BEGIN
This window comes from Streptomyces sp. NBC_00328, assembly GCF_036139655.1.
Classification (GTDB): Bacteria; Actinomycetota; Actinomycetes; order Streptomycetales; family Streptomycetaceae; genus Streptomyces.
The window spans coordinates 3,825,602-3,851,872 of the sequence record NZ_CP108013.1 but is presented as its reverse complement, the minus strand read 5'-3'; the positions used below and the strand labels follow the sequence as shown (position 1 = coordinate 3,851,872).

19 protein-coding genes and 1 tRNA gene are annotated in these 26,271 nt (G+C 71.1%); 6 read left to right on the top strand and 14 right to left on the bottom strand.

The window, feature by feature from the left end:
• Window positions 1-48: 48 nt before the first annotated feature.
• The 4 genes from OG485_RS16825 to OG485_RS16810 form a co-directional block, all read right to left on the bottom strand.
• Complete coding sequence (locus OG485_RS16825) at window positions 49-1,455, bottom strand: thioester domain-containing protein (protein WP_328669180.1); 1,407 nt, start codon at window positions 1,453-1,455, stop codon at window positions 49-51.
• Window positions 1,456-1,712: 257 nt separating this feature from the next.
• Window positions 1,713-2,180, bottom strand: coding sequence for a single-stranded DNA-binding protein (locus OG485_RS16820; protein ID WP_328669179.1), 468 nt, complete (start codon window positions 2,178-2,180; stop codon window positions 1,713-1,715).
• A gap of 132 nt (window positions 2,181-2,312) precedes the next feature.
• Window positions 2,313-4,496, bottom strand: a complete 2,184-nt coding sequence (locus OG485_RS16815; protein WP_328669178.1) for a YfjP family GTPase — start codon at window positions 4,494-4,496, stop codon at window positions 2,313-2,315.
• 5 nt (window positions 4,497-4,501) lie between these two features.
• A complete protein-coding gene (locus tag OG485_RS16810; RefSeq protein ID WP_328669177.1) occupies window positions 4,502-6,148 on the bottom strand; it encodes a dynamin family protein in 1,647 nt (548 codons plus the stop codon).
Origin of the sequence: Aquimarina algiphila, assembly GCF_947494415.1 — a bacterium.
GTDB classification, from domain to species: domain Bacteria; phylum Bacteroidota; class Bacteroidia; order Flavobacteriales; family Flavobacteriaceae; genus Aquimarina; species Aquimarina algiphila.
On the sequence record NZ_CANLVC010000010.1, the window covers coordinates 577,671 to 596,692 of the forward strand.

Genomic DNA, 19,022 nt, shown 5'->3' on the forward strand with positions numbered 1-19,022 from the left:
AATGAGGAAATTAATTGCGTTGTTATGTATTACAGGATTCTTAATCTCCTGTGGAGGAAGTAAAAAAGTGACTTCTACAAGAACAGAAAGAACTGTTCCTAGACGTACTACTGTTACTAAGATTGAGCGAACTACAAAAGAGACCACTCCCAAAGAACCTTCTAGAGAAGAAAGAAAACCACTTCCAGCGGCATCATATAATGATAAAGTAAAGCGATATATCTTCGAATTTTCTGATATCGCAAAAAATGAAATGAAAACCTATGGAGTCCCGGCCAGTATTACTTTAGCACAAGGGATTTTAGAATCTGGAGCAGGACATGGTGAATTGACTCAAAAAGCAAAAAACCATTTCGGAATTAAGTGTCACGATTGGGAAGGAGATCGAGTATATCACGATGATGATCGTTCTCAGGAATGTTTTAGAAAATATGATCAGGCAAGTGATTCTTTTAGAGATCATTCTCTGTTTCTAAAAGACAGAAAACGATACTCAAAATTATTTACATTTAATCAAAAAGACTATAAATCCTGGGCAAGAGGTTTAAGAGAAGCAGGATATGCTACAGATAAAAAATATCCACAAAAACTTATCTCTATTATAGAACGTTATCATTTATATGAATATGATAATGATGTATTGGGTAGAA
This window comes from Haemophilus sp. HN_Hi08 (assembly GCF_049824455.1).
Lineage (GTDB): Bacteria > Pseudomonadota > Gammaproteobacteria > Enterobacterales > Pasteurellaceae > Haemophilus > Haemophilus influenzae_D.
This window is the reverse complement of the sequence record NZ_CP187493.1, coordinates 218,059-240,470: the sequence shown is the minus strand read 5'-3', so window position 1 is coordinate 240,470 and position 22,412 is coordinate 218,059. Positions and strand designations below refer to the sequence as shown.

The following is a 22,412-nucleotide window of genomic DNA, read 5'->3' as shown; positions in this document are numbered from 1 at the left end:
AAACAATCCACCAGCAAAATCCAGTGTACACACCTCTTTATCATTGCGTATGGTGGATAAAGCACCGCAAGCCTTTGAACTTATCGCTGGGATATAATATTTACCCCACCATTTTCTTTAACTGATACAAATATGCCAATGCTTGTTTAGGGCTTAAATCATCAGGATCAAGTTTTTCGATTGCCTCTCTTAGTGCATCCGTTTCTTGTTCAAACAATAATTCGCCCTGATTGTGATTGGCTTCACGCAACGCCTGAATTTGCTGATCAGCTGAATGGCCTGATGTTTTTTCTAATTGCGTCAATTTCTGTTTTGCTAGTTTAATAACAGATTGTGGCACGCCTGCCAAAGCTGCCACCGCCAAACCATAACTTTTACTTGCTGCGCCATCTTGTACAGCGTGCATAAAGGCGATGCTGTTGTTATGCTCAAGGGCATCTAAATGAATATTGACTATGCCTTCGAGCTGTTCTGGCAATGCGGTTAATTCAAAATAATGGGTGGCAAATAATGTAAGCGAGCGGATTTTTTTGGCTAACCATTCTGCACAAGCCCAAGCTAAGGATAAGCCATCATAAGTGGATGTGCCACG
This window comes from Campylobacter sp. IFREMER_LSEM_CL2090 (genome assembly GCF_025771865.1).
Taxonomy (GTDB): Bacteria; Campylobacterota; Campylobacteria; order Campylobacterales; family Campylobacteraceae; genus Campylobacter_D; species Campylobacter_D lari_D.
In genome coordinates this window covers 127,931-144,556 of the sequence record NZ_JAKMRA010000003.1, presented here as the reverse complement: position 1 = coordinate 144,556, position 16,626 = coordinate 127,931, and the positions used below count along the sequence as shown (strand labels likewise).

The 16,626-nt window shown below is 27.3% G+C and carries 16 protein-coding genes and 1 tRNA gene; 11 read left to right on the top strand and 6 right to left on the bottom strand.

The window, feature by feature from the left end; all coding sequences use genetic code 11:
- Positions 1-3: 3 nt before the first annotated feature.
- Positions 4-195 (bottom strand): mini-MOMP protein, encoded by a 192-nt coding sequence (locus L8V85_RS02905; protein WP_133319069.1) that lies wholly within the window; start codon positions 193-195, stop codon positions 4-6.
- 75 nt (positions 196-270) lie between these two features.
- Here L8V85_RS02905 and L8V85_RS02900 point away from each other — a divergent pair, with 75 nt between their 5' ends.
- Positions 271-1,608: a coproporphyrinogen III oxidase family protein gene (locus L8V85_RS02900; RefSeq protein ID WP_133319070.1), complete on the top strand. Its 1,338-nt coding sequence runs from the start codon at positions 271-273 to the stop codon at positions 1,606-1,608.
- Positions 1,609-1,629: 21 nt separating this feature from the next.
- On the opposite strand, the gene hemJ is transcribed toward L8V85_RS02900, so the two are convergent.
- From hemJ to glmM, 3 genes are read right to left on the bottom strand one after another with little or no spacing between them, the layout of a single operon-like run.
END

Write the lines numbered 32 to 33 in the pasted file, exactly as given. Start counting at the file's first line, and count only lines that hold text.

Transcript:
- 75 nt (positions 196-270) lie between these two features.
- Here L8V85_RS02905 and L8V85_RS02900 point away from each other — a divergent pair, with 75 nt between their 5' ends.